A masterclass in seasoning with Nashville chef Sean Brock
The Southern food king takes us through his award-winning approach to flavour profiling at Soho House’s Secret Sauce dinner with HexClad
Wednesday 23 November 2022 By Jacquelyn Lumley Photography by Autumn Dozier
When Sean Brock first rolled into Charleston back in 2006, things looked a little different. He trailblazed the city’s dining scene with Husk and McCrady’s, and a string of James Beard Awards followed. The chef now calls Nashville home, recently debuting two side-by-side outposts, Audrey and June, a duo paying homage to his grandmother’s influence on his craft and his upbringing in rural Appalachia. Sounds simple enough, but don’t let that sentiment mislead any conclusions about Brock. His intellect is next level when it comes to flavour technique, as evidenced by his new ‘flavour extraction lab,’ which dwells in the basement of Audrey.
Brock brought his talents to Soho House Nashville last week, delighting members as the surprise chef for our Secret Sauce dinner series. ‘It’s my responsibility to pay attention to not only what, but how people enjoy dining,’ he explains. Guests indulged in a dinner inspired by the gilded age of American gastronomy, complete with HexClad tableside carvings, duck press sauces and fine spirit pairings.
Since the beginning, Brock has held a high standard for showcasing singular, concentrated flavour in his perfectly minimalist platings. He’s now finding ways to season and spice with even more specific aromatic compounds, extracted from peels and seeds, cores and beyond. ‘I’m an obsessive collector of old, at-risk-of-being-forgotten techniques and ingredients,’ says Brock. He builds on age-old techniques of fermentation and preservation, dialling things up just a bit in terms of precision and presentation.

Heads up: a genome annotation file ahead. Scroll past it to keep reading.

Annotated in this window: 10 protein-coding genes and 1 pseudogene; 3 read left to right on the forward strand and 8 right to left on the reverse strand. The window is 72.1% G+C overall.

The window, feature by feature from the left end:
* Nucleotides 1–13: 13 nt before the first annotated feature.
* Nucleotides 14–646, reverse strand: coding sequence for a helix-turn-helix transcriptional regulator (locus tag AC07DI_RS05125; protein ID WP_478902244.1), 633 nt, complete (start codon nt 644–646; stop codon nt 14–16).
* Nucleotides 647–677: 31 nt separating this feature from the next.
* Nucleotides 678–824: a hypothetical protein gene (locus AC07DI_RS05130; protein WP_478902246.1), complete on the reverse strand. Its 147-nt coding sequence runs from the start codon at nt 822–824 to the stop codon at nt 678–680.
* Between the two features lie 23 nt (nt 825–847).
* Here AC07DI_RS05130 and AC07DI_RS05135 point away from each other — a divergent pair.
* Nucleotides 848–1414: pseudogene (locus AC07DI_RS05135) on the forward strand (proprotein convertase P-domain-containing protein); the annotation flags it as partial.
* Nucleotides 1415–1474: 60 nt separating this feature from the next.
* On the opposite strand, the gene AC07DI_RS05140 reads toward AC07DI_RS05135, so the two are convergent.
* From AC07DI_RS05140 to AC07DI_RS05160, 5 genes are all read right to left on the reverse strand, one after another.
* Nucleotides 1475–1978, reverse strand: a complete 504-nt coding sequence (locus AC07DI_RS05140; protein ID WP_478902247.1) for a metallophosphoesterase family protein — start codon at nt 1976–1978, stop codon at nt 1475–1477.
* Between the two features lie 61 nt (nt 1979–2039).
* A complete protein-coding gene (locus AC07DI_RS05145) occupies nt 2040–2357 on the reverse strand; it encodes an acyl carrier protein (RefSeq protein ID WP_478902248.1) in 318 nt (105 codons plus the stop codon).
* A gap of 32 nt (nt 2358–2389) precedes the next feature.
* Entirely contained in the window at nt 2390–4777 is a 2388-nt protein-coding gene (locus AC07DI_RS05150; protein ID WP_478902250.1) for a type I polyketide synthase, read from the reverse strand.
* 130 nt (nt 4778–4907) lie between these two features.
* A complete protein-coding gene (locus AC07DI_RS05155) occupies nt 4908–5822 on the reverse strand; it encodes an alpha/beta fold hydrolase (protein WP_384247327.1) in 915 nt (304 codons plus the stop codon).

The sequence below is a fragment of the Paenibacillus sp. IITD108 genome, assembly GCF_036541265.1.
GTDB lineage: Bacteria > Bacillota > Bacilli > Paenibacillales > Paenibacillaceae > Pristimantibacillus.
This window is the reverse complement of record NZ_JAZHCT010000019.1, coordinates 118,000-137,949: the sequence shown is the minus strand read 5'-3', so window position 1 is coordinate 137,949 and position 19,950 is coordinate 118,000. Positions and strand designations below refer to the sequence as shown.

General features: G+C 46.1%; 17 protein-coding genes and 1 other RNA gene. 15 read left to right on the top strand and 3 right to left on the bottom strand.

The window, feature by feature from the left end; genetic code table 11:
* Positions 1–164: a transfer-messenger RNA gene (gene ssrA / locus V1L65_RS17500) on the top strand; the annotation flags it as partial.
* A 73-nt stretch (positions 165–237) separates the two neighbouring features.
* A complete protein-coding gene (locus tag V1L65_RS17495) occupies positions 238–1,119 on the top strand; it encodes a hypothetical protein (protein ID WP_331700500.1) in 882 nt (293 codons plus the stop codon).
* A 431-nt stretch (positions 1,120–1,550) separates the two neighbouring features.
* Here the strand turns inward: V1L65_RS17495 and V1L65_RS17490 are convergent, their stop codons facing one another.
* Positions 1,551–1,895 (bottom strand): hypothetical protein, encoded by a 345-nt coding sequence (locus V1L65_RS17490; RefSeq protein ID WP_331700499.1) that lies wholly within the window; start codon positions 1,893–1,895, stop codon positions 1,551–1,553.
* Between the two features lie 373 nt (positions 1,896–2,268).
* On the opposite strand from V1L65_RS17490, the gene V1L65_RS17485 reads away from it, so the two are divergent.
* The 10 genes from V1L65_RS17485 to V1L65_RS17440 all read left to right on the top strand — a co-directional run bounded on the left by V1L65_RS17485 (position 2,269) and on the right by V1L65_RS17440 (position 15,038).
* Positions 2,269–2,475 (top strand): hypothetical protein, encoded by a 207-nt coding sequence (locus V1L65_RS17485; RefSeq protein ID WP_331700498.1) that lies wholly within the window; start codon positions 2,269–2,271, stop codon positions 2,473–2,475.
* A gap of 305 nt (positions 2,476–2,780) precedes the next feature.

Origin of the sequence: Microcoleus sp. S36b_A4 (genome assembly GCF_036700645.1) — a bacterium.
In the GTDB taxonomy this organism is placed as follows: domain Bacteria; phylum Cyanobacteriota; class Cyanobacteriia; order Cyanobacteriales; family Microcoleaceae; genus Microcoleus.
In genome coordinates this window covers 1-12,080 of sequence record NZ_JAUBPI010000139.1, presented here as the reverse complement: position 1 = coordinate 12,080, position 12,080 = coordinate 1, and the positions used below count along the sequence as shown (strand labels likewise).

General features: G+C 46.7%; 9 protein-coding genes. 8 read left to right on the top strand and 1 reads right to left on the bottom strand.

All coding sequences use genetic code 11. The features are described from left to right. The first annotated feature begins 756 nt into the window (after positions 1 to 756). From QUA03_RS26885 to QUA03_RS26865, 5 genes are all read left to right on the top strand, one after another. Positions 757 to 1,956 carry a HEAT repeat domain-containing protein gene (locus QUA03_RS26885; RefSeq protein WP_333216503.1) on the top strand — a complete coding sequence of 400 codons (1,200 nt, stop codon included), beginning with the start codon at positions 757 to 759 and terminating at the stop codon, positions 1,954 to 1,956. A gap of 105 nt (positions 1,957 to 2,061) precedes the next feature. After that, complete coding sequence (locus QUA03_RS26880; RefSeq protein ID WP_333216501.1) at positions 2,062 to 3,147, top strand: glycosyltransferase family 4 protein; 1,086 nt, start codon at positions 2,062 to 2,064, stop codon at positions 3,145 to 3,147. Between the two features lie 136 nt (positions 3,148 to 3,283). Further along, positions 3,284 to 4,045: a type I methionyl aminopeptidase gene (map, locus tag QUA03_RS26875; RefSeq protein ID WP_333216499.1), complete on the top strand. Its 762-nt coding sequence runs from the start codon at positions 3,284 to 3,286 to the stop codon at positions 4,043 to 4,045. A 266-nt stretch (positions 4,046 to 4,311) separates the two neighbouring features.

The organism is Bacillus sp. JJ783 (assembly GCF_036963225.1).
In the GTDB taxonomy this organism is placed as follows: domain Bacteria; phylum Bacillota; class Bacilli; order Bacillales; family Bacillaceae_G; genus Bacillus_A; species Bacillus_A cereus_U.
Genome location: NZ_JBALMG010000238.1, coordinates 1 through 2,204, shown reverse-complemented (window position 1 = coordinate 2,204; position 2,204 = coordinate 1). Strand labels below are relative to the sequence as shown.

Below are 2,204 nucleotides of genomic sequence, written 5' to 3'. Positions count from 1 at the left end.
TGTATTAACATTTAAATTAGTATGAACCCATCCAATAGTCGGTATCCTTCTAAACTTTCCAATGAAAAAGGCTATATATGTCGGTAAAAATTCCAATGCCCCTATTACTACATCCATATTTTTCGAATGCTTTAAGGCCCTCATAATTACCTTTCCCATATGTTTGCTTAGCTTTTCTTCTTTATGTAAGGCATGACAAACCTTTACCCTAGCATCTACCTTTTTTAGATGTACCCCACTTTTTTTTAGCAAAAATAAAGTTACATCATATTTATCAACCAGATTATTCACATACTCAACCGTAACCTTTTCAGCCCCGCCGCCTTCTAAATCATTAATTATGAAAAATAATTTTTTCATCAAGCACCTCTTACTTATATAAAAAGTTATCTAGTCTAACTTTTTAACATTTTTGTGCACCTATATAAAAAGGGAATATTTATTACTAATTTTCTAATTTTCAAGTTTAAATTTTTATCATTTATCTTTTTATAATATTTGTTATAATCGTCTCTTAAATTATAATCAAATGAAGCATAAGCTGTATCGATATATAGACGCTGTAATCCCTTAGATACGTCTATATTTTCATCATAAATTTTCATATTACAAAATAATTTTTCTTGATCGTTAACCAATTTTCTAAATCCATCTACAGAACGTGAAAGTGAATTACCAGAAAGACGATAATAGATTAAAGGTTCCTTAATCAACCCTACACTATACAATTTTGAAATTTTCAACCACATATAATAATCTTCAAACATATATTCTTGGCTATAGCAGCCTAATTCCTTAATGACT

‘In all my restaurants, I‘ve always had a little area where we play around and experiment,’ he says. ‘When I had the opportunity to build the restaurant of my dreams in Nashville, I knew that I wanted to have a space that was just dedicated to finding new ways to make food delicious – more delicious than we’ve ever been able to. So, I built a culinary research and development lab to help isolate, preserve and capture flavour compounds.’
The machinery in his lab is typically used to extract terpenes from marijuana plants. Brock is using these state-of-the-art machines to extract food flavour compounds, like the aroma hidden within the peel of an heirloom squash variety. The extracted flavours are used to make syrups, salts, sauces, misos, and more. ‘What I’ve learnt is that every ingredient has flavour matrixes within them that need to be unlocked,’ he says.
A self-proclaimed, cooking-gear nerd, Brock says the number-one element he seeks out in kitchen supplies is longevity. ‘I’m hyper-focused on pots and pans, because there’s not a lot of people making really high-quality ones,’ he says. ‘I’m fascinated by the HexClad finish. It’s a hybrid pan that happens to be non-stick, which is the best of both worlds because a lot of non-stick finishes chip away over time. The HexClad finish is there for good.’ If he could only use one pan for the rest of his life, it would be a rondeau – ‘a round pan with a lip and handles on both sides,’ he says. ‘That’s all you need.’
If there was one theme that Brock’s career trajectory has tracked, it’s an obsession with ingredients. ‘For me, it’s chasing those moments when you first open a jar that you’ve been waiting to taste for a year, or you pull potatoes out of the ground that have been growing for four months. There’s this dopamine rush that happens when I taste something so vibrant and alive. I’ve been chasing that for as long as I can remember.’ We’ll take one of whatever Brock is having. And then another one, please.